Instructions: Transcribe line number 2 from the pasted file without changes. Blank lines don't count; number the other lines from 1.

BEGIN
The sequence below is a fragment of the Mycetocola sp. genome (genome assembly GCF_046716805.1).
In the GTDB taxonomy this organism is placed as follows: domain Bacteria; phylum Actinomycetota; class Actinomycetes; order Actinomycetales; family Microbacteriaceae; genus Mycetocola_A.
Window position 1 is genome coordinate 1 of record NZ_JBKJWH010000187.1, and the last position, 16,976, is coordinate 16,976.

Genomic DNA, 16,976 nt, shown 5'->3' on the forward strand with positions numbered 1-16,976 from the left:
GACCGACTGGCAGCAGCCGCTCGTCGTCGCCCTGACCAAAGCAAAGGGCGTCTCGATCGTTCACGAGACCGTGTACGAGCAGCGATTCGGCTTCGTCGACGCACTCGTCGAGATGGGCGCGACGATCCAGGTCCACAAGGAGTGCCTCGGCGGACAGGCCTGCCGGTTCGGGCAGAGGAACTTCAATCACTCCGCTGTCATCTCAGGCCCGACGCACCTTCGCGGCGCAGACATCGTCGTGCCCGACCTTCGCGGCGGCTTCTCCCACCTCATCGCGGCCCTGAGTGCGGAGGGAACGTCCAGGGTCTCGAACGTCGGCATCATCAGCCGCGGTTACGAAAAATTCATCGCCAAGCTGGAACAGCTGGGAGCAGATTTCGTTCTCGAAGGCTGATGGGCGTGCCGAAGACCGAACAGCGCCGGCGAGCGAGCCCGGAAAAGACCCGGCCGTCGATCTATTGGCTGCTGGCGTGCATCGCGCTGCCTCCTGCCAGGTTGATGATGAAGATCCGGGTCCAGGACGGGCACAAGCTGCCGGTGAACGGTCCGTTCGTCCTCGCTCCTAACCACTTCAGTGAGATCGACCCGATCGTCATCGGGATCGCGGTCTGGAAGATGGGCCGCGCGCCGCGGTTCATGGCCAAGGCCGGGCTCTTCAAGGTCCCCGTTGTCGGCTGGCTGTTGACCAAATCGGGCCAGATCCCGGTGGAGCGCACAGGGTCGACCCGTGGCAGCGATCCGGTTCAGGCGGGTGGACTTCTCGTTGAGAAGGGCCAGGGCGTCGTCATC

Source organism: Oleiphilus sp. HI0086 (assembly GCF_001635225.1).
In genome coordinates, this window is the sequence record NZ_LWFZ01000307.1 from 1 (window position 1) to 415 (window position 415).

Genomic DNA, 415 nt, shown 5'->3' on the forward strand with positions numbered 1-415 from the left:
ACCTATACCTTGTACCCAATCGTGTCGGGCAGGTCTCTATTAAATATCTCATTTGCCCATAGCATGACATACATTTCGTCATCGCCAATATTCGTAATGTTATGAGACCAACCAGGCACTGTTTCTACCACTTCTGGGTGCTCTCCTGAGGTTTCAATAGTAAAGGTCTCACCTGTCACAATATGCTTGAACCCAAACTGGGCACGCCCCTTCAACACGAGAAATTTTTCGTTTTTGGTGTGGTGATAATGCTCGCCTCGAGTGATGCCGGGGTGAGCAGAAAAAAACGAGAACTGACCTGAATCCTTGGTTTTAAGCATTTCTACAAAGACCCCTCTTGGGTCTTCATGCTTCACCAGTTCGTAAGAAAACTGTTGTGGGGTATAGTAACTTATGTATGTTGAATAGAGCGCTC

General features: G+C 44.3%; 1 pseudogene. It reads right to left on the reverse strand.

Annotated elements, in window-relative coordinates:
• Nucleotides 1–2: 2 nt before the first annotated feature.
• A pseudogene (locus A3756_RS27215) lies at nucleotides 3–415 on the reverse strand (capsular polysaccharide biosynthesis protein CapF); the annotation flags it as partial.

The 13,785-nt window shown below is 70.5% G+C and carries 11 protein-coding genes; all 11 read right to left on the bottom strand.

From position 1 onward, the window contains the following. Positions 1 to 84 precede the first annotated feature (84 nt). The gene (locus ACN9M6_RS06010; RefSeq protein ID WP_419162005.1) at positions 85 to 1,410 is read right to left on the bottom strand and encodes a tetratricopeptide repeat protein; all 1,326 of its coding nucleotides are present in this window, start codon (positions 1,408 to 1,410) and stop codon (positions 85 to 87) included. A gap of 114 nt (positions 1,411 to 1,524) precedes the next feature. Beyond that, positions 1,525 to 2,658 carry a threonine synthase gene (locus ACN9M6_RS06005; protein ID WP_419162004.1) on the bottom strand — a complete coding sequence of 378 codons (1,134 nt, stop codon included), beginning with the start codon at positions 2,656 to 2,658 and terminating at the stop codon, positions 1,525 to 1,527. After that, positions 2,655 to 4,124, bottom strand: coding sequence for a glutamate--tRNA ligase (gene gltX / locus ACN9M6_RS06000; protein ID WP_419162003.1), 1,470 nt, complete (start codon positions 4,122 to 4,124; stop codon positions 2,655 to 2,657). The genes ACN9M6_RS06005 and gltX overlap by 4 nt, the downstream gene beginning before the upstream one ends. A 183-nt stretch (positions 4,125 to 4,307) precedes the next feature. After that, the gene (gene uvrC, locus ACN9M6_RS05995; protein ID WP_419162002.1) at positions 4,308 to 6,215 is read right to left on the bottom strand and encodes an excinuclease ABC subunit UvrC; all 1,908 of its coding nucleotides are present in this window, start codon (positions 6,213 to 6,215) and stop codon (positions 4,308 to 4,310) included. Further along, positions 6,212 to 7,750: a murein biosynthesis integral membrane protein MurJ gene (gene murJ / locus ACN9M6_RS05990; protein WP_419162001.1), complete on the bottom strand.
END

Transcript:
In the GTDB taxonomy this organism is placed as follows: domain Bacteria; phylum Actinomycetota; class Actinomycetes; order Actinomycetales; family Microbacteriaceae; genus Mycetocola_A.